As Mawlana Hazar Imam arrived in Karachi on a warm and hazy spring day in 1983, thousands had gathered under the shade of a white marquee for a momentous event. The Aga Khan University was to receive its founding charter. “Today,” Hazar Imam said in his acceptance speech, “is historic in the true sense.”

Addressing the gathered guests, he outlined his aspirations for what the University should stand for in the years to come. 

The year 2023 marks 40 years — over half the lifetime of Pakistan — since AKU was granted its charter. Over this time, the University has made an outsized positive contribution to the fields of education and healthcare in the communities it serves. It has achieved this, in large part, thanks to the driving force emanating from AKU’s Office of the President.

Alongside the Institute of Ismaili Studies and the University of Central Asia, the Aga Khan University builds on the historic traditions of learning and educational excellence, including the legacy of Al-Azhar University, founded by the Fatimid Imams a thousand years earlier.

“That legacy has long been an inspiration to me,” said Hazar Imam during his convocation address in 2013, “even from the time when I succeeded my grandfather as Imam in 1957.” 

Laying strong foundations 

An important element of AKU’s vision since its founding has been to promote the welfare and advancement of women. The first academic unit, which predates the University itself, was the Aga Khan School of Nursing.

“Hazar Imam’s aspiration was to establish an institution of the highest quality, measured on international best practice,” said Shamsh Kassim-Lakha, about the School of Nursing which opened in 1980. “It was not a university at the time that he established it, but clearly he had this evolution in mind.”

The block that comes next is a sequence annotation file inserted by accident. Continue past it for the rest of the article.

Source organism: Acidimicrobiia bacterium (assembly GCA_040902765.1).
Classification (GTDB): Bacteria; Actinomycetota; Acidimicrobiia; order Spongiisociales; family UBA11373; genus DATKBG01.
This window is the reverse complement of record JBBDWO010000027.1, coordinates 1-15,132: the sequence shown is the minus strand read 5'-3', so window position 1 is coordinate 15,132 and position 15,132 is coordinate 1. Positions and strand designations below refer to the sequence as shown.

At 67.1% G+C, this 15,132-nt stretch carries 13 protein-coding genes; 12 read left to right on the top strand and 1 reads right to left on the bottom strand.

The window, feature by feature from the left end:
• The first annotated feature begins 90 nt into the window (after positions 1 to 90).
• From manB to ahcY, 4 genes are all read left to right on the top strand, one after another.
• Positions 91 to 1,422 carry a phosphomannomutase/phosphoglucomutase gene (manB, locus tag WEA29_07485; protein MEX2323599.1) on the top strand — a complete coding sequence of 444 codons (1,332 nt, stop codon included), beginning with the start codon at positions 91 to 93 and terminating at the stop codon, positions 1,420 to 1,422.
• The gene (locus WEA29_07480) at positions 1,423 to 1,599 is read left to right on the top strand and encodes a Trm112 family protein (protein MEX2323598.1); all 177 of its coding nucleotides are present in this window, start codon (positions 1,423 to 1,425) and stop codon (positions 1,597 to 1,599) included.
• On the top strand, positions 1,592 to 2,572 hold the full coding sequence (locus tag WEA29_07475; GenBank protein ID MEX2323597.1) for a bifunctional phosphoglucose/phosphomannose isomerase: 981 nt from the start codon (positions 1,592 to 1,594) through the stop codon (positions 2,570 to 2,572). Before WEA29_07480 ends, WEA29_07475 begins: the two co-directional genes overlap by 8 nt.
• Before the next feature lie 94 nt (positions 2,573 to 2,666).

Having helped to lay much of the groundwork for the School and the Hospital before it, Shamsh was asked to be AKU’s inaugural president in 1983, and was charged with turning aspirations into reality. An early challenge was to attract the requisite talent, for an institution is only as good as its people.

“We recruited a lot of people — members of the Jamat and others — who went on to serve in senior roles at AKDN. They started their careers with AKU. At first, some expatriates didn’t have a clue where Pakistan was or Karachi was,” revealed President Shamsh. “I'm very proud of the men and women who worked with us in the early years and stayed the course. They were brilliant, committed people.”

It was an ambitious venture, but a much needed one. The healthcare situation in Pakistan was less than ideal — infection rates were high, diagnostic capacity was very low, there was no system to keep medical records. This began to change, with the growth of the Aga Khan Hospital in Karachi, and Hazar Imam’s insistence on high standards of quality.

“His vision was also for AKU to be a role model as a university, and as a hospital,” said President Shamsh, who explained that AKU was the first private university not only in Pakistan, but in all of Asia. “It set the trend across India, Bangladesh, Pakistan and onwards to the Middle East.”

There was also an added benefit. The institution helped to positively change the perception of nursing as a profession, and went on to become a transformative force for the status of women in Pakistan and East Africa. Nurses in these parts of the world are increasingly, and rightfully, considered an integral feature of forward-looking public health systems, thanks in large part to AKU. There are now 60 nursing schools in Pakistan, 53 of them headed by AKU alumni.